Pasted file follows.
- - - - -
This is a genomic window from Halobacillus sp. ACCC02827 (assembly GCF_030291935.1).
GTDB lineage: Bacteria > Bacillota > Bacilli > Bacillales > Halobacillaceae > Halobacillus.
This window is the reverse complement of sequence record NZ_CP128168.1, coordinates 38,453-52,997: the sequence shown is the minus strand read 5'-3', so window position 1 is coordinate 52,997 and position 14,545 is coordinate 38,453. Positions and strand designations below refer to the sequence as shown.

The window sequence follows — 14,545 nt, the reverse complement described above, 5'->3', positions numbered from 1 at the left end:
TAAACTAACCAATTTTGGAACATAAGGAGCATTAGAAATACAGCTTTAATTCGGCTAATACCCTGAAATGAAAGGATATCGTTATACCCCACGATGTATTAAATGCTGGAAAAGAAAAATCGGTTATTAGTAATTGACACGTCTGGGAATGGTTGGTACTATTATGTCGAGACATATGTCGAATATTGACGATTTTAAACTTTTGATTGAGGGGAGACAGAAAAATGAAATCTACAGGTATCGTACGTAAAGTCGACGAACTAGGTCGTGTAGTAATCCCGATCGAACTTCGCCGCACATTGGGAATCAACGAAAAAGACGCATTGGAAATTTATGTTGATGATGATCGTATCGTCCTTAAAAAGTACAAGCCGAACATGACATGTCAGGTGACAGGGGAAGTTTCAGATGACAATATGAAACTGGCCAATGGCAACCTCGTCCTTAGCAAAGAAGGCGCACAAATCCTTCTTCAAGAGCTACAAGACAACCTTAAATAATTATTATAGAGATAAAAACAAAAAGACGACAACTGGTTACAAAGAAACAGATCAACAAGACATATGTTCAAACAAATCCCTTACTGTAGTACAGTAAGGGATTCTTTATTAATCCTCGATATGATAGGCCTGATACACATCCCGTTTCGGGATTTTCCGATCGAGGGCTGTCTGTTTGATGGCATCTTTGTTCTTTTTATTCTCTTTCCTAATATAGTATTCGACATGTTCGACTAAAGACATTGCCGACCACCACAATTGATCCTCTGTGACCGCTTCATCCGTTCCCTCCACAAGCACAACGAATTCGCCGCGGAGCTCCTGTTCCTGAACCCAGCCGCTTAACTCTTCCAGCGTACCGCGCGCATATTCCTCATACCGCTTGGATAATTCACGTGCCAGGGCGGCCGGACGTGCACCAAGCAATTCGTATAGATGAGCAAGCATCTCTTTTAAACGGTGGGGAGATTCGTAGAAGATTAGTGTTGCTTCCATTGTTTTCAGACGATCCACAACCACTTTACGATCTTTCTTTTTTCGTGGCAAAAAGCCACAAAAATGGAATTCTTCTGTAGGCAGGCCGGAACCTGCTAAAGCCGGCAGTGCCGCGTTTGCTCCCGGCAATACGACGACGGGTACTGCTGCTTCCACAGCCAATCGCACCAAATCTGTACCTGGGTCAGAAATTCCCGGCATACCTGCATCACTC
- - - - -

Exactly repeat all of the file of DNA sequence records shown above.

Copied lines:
This is a genomic window from Halobacillus sp. ACCC02827 (assembly GCF_030291935.1).
GTDB lineage: Bacteria > Bacillota > Bacilli > Bacillales > Halobacillaceae > Halobacillus.
This window is the reverse complement of sequence record NZ_CP128168.1, coordinates 38,453-52,997: the sequence shown is the minus strand read 5'-3', so window position 1 is coordinate 52,997 and position 14,545 is coordinate 38,453. Positions and strand designations below refer to the sequence as shown.

The window sequence follows — 14,545 nt, the reverse complement described above, 5'->3', positions numbered from 1 at the left end:
TAAACTAACCAATTTTGGAACATAAGGAGCATTAGAAATACAGCTTTAATTCGGCTAATACCCTGAAATGAAAGGATATCGTTATACCCCACGATGTATTAAATGCTGGAAAAGAAAAATCGGTTATTAGTAATTGACACGTCTGGGAATGGTTGGTACTATTATGTCGAGACATATGTCGAATATTGACGATTTTAAACTTTTGATTGAGGGGAGACAGAAAAATGAAATCTACAGGTATCGTACGTAAAGTCGACGAACTAGGTCGTGTAGTAATCCCGATCGAACTTCGCCGCACATTGGGAATCAACGAAAAAGACGCATTGGAAATTTATGTTGATGATGATCGTATCGTCCTTAAAAAGTACAAGCCGAACATGACATGTCAGGTGACAGGGGAAGTTTCAGATGACAATATGAAACTGGCCAATGGCAACCTCGTCCTTAGCAAAGAAGGCGCACAAATCCTTCTTCAAGAGCTACAAGACAACCTTAAATAATTATTATAGAGATAAAAACAAAAAGACGACAACTGGTTACAAAGAAACAGATCAACAAGACATATGTTCAAACAAATCCCTTACTGTAGTACAGTAAGGGATTCTTTATTAATCCTCGATATGATAGGCCTGATACACATCCCGTTTCGGGATTTTCCGATCGAGGGCTGTCTGTTTGATGGCATCTTTGTTCTTTTTATTCTCTTTCCTAATATAGTATTCGACATGTTCGACTAAAGACATTGCCGACCACCACAATTGATCCTCTGTGACCGCTTCATCCGTTCCCTCCACAAGCACAACGAATTCGCCGCGGAGCTCCTGTTCCTGAACCCAGCCGCTTAACTCTTCCAGCGTACCGCGCGCATATTCCTCATACCGCTTGGATAATTCACGTGCCAGGGCGGCCGGACGTGCACCAAGCAATTCGTATAGATGAGCAAGCATCTCTTTTAAACGGTGGGGAGATTCGTAGAAGATTAGTGTTGCTTCCATTGTTTTCAGACGATCCACAACCACTTTACGATCTTTCTTTTTTCGTGGCAAAAAGCCACAAAAATGGAATTCTTCTGTAGGCAGGCCGGAACCTGCTAAAGCCGGCAGTGCCGCGTTTGCTCCCGGCAATACGACGACGGGTACTGCTGCTTCCACAGCCAATCGCACCAAATCTGTACCTGGGTCAGAAATTCCCGGCATACCTGCATCACTC